Real and perceived slights


Police brutality and the use of excessive force is a major social and political issue, particularly with our nation on the brink of electing a new president. The coverage by the news media of incidents of brutality has caused major disruptions from coast-to-coast, and has many Americans on edge.

Police brutality is not a new phenomenon. If you ask a publisher or editor at one of the country’s African-American newspapers, she or he would tell you they’ve been covering these cases for a long time.

“We’ve been in business for 130 years,” said Robert Bogle, President and CEO of The Philadelphia Tribune. Tracey Williams-Dillard of the Minnesota Spokesman-Recorder, another African-American newspaper, said “It not only feels like there’s more coverage, there is more coverage. It’s not a perception, it’s definitely real,” According to an article written by Eliott C. McLaughlin of CNN, we’re just seeing more mainstream media coverage thanks to cell phones.

Cellphone videos captured by on-the-scene eyewitnesses have brought many stories into the light that, otherwise, would have been swept under the rug. Once the video hits the mainstream, usually via social media forums, journalists can then provide follow-up. Citizens, now armed with evidence, demand accountability and pursue justice.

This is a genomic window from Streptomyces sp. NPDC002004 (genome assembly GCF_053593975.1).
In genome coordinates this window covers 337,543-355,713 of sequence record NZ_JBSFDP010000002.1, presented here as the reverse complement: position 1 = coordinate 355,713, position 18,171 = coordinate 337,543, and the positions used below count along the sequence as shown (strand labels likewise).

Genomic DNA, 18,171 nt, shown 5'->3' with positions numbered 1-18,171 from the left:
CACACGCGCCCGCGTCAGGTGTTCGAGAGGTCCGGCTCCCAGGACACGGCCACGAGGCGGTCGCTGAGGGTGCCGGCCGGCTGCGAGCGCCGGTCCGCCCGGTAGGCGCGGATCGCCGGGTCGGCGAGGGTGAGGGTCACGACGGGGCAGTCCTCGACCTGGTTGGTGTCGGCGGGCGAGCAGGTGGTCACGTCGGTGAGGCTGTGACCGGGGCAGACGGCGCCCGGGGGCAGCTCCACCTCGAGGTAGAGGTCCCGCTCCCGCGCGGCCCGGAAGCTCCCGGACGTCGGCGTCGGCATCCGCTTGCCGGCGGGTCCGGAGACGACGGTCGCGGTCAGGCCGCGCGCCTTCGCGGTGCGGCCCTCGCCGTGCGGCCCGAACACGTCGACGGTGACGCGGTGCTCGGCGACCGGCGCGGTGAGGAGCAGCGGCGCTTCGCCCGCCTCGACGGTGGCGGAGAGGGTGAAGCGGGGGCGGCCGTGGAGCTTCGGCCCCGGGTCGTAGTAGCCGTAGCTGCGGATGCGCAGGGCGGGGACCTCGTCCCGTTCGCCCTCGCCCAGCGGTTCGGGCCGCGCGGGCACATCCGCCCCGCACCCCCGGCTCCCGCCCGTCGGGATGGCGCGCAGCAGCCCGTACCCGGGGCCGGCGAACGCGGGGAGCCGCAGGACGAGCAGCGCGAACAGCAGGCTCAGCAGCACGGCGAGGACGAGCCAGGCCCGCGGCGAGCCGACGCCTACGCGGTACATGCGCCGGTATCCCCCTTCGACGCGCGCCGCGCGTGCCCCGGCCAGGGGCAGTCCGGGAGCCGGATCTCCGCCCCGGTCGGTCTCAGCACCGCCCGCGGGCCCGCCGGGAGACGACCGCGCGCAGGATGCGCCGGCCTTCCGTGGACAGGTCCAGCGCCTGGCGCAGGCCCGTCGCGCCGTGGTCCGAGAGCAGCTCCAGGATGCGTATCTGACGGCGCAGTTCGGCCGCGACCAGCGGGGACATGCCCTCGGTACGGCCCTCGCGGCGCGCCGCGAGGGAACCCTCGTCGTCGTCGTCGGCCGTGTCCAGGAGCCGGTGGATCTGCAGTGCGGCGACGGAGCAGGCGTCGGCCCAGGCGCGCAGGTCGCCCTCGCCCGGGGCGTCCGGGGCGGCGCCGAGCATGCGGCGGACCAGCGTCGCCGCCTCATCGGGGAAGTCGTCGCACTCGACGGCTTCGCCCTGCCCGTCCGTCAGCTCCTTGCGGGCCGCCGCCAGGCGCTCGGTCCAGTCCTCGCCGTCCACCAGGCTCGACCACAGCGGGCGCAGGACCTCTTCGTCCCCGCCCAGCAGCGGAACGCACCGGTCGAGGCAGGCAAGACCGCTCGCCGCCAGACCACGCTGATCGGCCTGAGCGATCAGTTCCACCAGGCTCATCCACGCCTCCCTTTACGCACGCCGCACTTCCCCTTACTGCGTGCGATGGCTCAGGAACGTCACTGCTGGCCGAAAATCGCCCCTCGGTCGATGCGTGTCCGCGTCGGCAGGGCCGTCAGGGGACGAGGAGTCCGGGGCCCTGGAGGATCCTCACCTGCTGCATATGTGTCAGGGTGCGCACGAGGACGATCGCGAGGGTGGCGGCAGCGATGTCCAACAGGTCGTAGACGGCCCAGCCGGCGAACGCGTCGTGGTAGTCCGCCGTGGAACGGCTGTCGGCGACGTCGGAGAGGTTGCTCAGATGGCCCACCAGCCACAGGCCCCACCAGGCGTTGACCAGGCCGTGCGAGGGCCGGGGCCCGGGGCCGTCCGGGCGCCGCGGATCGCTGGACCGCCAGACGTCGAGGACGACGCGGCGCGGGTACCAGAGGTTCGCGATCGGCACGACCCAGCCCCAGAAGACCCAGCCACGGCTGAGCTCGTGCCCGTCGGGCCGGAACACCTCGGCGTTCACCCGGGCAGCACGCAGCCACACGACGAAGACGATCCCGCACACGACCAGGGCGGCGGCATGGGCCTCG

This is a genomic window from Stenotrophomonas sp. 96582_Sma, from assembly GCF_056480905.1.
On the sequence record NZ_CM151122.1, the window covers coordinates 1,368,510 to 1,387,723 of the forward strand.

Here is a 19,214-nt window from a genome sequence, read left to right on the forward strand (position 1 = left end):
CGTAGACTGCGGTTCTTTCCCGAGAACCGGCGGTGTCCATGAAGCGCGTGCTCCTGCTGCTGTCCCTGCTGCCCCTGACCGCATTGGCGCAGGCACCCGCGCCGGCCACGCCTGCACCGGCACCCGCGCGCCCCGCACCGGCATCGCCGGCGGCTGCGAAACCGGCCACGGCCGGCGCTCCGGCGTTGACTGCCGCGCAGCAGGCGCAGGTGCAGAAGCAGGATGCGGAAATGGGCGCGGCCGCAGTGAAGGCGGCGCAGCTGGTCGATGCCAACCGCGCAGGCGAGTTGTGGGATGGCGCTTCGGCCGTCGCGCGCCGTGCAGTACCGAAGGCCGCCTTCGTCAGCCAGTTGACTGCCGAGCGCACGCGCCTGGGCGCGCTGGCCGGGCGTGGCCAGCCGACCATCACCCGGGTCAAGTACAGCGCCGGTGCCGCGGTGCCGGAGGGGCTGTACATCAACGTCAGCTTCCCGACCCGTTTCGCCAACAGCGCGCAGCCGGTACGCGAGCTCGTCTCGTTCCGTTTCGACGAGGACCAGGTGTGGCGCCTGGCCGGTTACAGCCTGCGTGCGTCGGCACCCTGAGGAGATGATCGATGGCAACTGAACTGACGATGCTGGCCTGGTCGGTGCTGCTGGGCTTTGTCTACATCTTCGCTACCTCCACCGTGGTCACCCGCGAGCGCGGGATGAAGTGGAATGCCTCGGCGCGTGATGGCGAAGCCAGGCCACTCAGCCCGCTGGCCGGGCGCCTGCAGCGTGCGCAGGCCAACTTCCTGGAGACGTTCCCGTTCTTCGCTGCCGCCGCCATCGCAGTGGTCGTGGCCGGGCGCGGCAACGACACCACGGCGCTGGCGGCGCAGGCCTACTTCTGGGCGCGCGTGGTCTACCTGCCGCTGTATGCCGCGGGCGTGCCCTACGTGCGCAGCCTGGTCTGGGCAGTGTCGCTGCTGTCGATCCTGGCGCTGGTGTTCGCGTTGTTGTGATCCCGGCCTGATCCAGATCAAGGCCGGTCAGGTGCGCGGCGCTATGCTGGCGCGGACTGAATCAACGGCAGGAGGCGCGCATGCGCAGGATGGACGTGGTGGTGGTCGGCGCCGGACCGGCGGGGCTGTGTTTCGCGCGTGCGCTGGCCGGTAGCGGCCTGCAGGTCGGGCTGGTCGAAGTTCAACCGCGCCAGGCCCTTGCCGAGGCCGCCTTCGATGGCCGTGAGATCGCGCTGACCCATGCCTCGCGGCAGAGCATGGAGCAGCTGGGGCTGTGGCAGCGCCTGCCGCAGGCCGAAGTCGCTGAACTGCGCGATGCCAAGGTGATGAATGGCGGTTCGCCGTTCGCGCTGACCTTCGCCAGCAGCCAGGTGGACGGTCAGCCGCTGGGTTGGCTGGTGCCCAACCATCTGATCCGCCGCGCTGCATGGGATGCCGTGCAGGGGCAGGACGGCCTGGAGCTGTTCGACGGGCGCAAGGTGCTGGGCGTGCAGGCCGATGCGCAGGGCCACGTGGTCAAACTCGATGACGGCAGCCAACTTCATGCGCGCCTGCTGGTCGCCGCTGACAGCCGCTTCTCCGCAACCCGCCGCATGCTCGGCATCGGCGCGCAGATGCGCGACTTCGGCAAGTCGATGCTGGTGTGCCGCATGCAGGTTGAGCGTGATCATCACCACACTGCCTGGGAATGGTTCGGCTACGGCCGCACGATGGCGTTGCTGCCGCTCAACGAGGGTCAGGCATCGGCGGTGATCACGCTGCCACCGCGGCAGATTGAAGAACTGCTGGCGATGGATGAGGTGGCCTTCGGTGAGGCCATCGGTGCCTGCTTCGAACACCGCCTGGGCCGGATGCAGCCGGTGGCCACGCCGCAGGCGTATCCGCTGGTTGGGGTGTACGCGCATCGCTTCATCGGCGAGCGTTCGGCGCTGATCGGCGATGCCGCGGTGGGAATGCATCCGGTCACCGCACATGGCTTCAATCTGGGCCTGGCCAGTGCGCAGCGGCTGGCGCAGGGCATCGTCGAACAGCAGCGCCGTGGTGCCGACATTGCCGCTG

Black newspaper executives feel that videos lend credibility not only to black victims’ versions of events in specific situations, but also to their versions of events historically. Where a victim’s race could affect a story’s perceived veracity, video permits no such prejudice.

Not only are we in a better position to capture video of police misconduct today, we’re also better equipped to disseminate the footage via social media.

However, news organizations may not be giving the same level of scrutiny, context and analysis to the various groups who face violence at the hands of police.

When you think of police brutality in the U.S., you think of black males being brutalized; however, black females have been victimized as well. According to an article written by Meredith Clark in USAToday, “black and brown women and girls are additionally brutalized in ways that men often aren’t,” says Clark. “And the data shows that police incidents involving women of color occur at a disproportionately high level compared with media coverage.”

More than 20 women of color have been killed in police-related incidents including Sandra Bland, who died in police custody in Texas on July 13, 2015.

Additionally, there are many who criticize the under-representation of incidents of police brutality at the top English-language networks. An article in the Huffington Post Feb. 24, 2015, raised the question of how major television networks cover police violence cases in which the victims are Hispanic. For example, Antonio Zambrano-Montes, a Mexican migrant worker, who was shot and killed by police officers on Feb. 10, 2015 in Pasco, Washington, gained coverage by Univision, the top-rated Spanish-language channel numerous times.  However, the case was not portrayed with the same ferocity by Fox News or CNN, the two leading national news channels.

I am sure that the news media would prefer not to continuously inundate the public with tale after tale of police brutality, as it is an unfortunate reality and construct of our society and justice system.

The question is: Which story is more worthy of attention and, most importantly, why?